Although fluoridation was recognized by the Centers for Disease Control as one of the ten greatest public health achievements of the twentieth century, Massachusetts ranks thirty-fifth in the nation for access to this preventive oral health measure. Low-income Massachusetts residents in particular face significant barriers to oral health services; community water fluoridation would substantially reduce dental decay and other oral health problems.
Dr. Michelle Henshaw, director of the school's Division of Community Health Programs, is principal investigator on the grant; Dr. Wanda Wright, assistant professor in the Department of Health Policy and Health Services Research, is the coprincipal investigator.
BUSDM leads NECREED, established in 2001 with a $10 million NIH grant, in partnership with The Forsyth Institute, Boston Medical Center, the Boston Public Health Commission, Children's National Medical Center in Washington, DC, and Harvard University. Despite progress in reducing dental caries, tooth decay remains one of the most common diseases of childhood, particularly among poor children and children from minority racial and ethnic groups. The NECREED, headed by Dr. Raul Garcia, chair of BUSDM's Department of Health Policy and Health Services Research, focuses on reducing early childhood caries.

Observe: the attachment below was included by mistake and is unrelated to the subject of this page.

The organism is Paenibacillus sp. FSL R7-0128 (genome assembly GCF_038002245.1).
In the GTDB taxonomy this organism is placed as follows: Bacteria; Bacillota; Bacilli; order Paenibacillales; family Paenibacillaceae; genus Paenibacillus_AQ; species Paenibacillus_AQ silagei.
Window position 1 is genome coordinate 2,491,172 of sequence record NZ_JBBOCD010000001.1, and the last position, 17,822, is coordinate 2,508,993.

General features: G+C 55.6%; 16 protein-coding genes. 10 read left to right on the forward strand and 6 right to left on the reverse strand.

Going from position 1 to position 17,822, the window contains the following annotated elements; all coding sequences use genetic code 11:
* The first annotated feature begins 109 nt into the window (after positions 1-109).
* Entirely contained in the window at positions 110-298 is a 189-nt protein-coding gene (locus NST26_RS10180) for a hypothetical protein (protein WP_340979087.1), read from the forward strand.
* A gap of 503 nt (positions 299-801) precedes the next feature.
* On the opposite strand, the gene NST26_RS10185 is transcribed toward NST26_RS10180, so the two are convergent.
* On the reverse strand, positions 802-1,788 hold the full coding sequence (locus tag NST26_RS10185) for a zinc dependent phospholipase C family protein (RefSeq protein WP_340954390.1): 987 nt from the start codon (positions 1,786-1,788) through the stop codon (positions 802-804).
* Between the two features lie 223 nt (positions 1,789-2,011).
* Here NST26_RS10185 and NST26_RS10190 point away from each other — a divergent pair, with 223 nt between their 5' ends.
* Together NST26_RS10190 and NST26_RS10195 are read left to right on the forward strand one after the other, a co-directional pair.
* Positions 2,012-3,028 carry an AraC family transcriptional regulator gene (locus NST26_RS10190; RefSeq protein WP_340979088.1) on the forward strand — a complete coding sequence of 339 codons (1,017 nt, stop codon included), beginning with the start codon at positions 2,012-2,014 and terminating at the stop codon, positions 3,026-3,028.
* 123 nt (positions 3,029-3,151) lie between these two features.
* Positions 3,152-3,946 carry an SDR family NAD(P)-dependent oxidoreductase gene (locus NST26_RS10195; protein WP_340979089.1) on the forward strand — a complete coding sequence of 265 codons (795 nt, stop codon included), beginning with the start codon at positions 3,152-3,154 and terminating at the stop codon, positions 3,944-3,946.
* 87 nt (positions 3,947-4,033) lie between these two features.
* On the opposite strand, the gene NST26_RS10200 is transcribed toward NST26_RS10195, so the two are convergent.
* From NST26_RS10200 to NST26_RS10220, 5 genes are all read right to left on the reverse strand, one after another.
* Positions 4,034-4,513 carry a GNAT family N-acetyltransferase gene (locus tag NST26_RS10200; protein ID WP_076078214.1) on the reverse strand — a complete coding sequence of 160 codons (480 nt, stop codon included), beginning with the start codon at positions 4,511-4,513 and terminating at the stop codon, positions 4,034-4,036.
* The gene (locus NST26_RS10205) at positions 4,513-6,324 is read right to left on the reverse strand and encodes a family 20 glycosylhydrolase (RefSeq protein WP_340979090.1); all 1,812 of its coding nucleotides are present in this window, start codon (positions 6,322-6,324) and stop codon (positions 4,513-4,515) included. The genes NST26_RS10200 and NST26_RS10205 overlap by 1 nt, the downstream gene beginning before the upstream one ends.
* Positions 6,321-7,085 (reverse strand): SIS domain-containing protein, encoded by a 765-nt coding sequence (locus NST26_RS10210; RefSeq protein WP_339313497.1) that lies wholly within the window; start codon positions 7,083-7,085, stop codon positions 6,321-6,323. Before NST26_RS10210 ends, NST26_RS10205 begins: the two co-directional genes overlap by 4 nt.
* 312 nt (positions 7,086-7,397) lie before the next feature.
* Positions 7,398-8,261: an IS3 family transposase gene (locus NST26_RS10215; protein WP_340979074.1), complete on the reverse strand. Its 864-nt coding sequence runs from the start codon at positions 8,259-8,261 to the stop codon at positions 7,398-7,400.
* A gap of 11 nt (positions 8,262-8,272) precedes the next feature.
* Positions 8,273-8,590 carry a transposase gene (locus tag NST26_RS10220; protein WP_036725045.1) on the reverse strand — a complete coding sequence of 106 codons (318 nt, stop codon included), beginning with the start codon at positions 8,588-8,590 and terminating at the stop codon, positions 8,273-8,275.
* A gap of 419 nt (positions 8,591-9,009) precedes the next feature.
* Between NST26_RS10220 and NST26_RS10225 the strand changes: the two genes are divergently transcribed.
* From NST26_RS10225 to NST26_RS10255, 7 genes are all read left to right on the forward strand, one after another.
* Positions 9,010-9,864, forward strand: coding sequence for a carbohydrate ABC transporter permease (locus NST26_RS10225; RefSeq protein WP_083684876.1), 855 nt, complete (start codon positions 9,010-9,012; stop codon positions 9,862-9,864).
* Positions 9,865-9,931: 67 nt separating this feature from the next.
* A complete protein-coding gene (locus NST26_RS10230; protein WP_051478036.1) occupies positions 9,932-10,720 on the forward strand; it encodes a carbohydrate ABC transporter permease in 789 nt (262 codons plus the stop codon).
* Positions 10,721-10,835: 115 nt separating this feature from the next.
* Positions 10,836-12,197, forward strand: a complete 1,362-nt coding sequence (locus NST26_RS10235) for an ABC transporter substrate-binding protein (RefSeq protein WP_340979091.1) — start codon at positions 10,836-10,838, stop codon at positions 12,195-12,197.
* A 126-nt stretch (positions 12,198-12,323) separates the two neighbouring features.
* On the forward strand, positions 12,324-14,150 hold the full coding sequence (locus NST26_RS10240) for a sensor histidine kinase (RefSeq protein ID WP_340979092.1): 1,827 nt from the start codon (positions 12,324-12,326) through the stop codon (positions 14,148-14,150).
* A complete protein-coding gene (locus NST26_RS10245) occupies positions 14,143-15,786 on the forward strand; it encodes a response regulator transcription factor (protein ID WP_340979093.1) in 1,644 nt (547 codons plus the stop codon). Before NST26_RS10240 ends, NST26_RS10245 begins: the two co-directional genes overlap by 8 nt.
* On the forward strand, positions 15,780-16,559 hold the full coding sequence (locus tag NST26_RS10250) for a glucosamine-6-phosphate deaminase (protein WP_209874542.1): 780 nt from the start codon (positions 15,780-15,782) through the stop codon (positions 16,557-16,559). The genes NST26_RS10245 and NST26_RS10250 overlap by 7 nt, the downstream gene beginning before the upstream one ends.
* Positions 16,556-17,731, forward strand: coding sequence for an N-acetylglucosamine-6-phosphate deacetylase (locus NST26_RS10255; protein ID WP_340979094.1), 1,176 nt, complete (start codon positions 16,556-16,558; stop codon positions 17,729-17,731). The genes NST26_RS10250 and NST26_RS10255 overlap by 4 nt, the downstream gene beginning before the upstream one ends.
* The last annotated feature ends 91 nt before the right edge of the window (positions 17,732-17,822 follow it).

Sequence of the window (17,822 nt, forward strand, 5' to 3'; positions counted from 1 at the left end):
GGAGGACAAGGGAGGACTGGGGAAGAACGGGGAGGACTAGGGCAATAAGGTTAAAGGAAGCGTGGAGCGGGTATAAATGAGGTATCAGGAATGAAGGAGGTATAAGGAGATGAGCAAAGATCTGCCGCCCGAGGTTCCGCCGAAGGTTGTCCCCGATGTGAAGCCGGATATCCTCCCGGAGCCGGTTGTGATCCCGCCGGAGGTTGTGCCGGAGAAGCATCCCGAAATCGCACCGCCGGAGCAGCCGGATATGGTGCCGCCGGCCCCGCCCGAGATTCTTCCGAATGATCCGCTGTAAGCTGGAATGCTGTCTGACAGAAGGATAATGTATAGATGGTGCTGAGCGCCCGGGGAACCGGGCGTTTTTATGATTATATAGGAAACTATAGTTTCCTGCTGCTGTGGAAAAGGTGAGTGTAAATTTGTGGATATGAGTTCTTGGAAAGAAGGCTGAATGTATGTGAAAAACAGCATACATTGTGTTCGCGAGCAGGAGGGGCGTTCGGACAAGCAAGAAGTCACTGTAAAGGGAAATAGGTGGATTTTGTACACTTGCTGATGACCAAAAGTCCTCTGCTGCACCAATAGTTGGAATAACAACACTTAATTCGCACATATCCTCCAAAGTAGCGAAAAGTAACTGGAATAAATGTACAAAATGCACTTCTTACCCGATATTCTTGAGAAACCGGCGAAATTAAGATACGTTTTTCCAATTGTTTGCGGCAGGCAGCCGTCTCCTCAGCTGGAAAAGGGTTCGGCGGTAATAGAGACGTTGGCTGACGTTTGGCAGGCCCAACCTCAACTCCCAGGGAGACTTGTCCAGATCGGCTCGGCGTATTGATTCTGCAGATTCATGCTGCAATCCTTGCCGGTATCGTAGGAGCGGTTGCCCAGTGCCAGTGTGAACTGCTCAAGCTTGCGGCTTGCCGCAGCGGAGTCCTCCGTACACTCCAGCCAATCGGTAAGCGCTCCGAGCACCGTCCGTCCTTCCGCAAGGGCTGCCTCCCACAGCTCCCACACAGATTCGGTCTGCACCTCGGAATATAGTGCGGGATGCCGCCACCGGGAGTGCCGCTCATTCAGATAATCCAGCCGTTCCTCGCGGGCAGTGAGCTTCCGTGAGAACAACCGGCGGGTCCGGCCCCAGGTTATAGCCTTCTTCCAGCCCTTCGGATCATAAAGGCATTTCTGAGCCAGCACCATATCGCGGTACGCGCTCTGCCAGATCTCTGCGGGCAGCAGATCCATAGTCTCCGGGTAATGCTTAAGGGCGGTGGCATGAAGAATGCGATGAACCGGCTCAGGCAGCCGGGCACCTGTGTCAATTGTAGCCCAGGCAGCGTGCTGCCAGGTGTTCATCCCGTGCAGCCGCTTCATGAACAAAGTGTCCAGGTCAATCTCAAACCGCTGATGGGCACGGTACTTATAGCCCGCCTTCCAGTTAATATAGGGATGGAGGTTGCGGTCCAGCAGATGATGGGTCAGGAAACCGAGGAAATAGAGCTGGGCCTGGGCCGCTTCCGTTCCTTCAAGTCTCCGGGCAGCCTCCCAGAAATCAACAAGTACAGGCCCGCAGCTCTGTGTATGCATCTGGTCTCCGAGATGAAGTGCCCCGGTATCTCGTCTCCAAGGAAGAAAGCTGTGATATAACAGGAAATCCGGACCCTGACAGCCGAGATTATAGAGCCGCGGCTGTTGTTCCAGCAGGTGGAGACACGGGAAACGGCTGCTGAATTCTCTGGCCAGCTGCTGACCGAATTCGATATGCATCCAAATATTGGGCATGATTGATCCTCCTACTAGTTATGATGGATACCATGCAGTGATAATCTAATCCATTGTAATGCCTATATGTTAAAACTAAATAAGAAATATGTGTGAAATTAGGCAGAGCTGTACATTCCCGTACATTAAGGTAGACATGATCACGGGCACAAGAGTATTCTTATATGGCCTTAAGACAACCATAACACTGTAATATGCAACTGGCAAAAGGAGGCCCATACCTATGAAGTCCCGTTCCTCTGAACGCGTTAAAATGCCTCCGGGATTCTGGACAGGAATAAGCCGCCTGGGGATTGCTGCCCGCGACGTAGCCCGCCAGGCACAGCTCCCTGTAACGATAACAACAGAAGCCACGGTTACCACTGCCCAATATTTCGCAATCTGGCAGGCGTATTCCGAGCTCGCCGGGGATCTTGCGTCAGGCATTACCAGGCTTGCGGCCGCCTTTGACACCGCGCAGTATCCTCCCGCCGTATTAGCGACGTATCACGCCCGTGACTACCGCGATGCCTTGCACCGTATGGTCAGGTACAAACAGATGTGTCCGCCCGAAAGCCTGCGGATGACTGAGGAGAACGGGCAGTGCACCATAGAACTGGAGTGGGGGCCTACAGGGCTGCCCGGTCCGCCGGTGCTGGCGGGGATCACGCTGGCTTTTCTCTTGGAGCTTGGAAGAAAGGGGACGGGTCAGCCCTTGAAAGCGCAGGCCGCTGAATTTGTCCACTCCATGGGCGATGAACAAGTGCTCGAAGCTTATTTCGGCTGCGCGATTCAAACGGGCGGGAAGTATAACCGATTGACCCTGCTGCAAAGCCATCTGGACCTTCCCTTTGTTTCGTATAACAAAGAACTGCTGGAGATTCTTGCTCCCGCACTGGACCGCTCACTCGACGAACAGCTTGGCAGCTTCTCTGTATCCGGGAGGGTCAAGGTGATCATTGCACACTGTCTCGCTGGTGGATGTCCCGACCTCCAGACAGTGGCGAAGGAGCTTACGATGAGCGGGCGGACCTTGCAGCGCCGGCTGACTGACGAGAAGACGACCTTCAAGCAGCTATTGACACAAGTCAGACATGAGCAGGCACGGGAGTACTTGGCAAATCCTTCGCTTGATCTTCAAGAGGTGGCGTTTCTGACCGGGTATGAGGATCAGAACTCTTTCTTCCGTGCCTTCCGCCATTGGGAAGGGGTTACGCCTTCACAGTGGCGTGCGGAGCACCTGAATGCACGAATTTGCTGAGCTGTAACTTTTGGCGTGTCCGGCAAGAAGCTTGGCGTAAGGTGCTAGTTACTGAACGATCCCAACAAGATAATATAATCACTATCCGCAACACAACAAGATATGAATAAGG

SOURCE: Boston University School of Dental Medicine